tension is relieved. Better is to pull the starter cord out about a foot and then a bit more until the notch in the pulley is just where the cord exits the starter. Hold the pulley from turning. Pull
the cord back into the starter so there is a loop between the where the cord exits and the pulley. Put the cord in the notch and gently let the pulley completely rewind with the cord in the notch. Be sure to hold the pulley with a rag or your thumb so that
it turns slowly. It is under tension. This way, the cord is not retracted but the pulley turns and the
spring tension is relieved. The cord and handle can remain attached to the pulley.
- Remove the center starter bolt. For flash starters the pawl holder and pulley are two separate parts. On non-flash starter, the pawl holder and pulley are a single piece. Pull the pawl cover up and out. Remove the two pawls and two springs.
- Carefully pull up the pulley from the starter housing while turning it a bit back and forth. The pulley with the spring inside should free itself from the center post. You do not want the spring to
pop out! The rewind spring may go everywhere unless you are careful!
- Thoroughly clean the rewind spring with a rag and mineral spirits to get every trace of grease off of it.
- Leave the Flash spring in the pulley (if you have the flash starter). If necessary, it can be removed but it is under great tension (see the next section). I recommend leaving it in the pulley unless you have had experience working
with very powerful springs. Clean the Flash spring as best as you can. A brush, mineral spirits, and air work the best. Get as much of the grease out of it as possible.
- If the Flash spring must be removed, secure it to a solid surface, as here. A bolt put through the pulley and held in a vise will hold it while working on the spring. Failure to do this can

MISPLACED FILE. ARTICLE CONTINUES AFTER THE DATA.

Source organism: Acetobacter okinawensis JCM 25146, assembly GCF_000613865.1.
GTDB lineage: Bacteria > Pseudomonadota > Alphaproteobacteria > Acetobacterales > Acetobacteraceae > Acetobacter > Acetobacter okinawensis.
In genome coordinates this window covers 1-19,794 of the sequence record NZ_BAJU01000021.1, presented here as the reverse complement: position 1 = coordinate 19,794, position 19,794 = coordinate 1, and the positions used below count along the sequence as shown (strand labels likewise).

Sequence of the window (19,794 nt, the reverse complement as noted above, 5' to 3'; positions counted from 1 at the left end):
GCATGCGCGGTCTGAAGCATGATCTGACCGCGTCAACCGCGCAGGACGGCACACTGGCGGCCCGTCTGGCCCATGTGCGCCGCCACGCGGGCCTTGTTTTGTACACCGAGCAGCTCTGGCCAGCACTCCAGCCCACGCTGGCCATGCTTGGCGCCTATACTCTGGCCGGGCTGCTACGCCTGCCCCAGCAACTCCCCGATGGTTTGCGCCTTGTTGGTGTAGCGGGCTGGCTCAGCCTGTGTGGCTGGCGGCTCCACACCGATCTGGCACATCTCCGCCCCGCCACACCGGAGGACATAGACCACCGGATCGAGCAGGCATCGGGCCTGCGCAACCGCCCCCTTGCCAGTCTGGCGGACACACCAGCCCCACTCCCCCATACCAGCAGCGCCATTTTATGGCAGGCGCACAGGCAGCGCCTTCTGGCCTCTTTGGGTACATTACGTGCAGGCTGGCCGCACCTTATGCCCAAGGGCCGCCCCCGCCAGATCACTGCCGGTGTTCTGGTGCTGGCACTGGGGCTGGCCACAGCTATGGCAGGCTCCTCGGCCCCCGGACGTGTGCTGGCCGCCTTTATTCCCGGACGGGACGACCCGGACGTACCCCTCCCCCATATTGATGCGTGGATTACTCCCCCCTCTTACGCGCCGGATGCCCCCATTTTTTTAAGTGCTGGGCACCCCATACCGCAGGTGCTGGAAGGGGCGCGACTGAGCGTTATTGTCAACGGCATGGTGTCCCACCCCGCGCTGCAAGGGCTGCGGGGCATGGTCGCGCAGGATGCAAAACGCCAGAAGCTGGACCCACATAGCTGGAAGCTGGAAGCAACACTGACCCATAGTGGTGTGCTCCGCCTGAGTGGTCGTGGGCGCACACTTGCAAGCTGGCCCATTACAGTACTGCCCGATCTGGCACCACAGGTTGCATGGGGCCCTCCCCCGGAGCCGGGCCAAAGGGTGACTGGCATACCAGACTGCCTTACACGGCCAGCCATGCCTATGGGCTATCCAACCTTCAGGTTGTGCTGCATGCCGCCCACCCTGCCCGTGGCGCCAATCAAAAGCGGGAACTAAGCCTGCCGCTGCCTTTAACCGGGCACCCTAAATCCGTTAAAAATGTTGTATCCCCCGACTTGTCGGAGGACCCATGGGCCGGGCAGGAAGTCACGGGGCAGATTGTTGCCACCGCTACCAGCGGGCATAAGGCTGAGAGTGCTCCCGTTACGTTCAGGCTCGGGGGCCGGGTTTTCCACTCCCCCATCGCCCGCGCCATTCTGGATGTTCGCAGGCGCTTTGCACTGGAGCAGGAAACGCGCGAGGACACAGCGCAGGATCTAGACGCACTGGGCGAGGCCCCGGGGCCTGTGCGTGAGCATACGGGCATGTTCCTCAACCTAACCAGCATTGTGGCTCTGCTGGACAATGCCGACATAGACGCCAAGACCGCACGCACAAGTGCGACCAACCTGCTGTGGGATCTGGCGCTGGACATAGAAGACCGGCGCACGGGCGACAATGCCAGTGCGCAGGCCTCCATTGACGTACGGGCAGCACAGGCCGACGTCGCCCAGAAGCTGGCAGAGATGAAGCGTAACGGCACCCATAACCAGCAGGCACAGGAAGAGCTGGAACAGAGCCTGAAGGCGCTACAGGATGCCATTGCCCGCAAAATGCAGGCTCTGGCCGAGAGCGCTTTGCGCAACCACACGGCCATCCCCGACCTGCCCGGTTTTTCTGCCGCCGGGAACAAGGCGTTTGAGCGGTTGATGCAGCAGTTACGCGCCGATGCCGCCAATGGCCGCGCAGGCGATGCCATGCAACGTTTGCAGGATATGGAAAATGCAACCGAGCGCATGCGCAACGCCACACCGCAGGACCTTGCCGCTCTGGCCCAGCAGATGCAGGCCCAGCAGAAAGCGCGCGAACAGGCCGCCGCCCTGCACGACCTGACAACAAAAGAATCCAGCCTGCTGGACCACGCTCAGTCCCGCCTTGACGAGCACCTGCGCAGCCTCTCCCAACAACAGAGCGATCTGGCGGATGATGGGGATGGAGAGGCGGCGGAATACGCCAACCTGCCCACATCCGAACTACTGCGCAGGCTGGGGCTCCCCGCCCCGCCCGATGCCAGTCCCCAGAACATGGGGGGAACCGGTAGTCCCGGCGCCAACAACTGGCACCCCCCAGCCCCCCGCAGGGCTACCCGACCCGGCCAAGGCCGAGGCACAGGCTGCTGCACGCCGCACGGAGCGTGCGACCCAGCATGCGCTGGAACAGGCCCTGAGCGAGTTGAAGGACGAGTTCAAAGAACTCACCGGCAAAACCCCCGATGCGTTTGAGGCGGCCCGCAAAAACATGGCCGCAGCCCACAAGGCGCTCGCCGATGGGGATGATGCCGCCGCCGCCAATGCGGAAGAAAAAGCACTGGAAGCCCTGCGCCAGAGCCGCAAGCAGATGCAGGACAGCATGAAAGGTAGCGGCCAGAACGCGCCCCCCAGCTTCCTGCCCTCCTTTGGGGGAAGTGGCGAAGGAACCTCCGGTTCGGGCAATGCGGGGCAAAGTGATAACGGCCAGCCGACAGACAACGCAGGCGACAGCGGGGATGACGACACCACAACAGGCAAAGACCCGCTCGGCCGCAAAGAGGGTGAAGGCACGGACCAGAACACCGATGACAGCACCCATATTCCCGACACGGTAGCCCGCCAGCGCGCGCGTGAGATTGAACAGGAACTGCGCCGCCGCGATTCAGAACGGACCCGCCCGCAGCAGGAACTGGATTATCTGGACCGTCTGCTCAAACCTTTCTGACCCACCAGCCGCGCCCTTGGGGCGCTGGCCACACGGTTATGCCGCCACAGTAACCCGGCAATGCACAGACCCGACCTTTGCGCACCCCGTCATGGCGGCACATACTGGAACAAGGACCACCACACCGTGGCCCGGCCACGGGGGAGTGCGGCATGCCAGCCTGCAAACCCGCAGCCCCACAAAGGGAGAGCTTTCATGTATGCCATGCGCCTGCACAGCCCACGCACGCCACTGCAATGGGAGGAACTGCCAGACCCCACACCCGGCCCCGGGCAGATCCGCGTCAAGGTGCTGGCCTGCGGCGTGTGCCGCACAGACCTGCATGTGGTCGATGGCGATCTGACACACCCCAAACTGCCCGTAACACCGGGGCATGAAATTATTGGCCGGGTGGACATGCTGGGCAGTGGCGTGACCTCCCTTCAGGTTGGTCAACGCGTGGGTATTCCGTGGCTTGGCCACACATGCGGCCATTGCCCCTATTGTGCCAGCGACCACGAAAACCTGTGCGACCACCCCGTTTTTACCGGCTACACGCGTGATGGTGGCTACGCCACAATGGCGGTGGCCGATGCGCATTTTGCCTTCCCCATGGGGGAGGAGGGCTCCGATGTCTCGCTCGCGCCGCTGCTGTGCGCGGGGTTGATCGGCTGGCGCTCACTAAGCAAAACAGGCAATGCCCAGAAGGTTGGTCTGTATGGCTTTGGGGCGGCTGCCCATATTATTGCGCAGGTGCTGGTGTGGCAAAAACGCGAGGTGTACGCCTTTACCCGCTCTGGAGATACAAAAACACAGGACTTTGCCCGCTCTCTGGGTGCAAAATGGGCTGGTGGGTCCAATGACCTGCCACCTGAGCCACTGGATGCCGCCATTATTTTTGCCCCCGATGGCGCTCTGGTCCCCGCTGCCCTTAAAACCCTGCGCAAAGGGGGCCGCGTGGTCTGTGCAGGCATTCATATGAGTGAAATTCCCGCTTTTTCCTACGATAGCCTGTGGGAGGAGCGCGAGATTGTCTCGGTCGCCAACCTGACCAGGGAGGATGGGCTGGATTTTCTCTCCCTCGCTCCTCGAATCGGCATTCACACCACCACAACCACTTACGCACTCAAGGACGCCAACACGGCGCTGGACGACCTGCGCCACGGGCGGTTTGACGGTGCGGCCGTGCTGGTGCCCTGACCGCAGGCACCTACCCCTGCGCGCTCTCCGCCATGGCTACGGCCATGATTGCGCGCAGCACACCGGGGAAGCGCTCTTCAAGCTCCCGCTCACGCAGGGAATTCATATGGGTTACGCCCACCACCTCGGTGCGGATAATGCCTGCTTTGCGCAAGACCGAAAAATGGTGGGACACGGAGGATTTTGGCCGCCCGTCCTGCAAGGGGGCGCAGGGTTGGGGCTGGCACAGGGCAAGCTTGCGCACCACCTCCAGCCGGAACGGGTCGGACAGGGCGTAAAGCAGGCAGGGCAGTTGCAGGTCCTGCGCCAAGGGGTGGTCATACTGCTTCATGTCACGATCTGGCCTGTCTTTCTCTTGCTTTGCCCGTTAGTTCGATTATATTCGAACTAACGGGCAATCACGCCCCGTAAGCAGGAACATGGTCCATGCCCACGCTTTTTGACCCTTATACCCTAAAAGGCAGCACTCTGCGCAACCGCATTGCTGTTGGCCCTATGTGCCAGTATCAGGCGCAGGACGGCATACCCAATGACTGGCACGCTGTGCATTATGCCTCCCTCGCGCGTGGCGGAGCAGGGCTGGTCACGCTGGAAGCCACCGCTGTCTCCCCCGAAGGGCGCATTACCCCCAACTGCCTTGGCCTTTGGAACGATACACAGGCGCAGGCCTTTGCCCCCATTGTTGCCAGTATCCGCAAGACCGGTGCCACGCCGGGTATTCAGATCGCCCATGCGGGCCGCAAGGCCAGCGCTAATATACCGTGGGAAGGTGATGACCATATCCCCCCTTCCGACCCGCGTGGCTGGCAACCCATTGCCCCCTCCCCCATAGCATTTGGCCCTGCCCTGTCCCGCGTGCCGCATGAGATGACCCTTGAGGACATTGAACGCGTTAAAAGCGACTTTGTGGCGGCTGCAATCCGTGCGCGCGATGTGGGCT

result in serious injury if something gets loose. Use needle-nosed Vice-Grips to grab the inner
tip of the spring and carefully pull up on the spring. It will come up and unwind. Do this slowly. BE CAREFUL! WEAR EYE PROTECTION! WEAR HEAVY GLOVES!
Here is another way to safely hold the flash spring in the pulley while installing or removing it. If the outer end of the spring is firmly in the jaws of a vise, it won't go anywhere. Thanks to Tom Bird for this tip.
- Clean everything with mineral spirits.
- Look carefully at part #3a in the photo below in order to get the spring oriented correctly. The spring can go in the pulley either way but only one way works. Start with the outside end of the spring and work the spring into the pulley. The spring
must be held at its outside circumference in order to keep it from popping out.
If the flash spring needs to be installed, put the pulley in the vise (as in the photos above) and start with the outside of the spring in the notch in the pulley. Use the needle-nosed Vice-Grips to wind the spring enough to get in the pulley. This is a difficult job and requires strength, patience, and care.
- After the springs are installed, use fine machine oil (e.g. air tool oil) to lubricate them. MORE LUBRICANT IS NOT BETTER. Do not use grease except for a small amount around the
surface of the shaft in the starter housing and on the inside of the bushing of the pulley. Grease just attracts dirt.
- The threaded hole in the center of the starter housing center post must have all traces of oil and grease removed. Use brake cleaner and air to do this and to clean the bolt, as
well. The bolt must be installed with blue threadlock. If there is any trace of lubricant left on it or in the hole, the threadlock will not hold. If the bolt gets loose
while flying, the guts of the starter wind up in the flywheel and self-destructs along with some other parts on the engine.
- There is a small observation hole near the center of the pulley which is used to make sure the hook on the inner end of the rewind spring is properly installed in the slot adjacent to the inner shaft.
The slot can be seen just to the right of the starter shaft in part #1 in the photo below.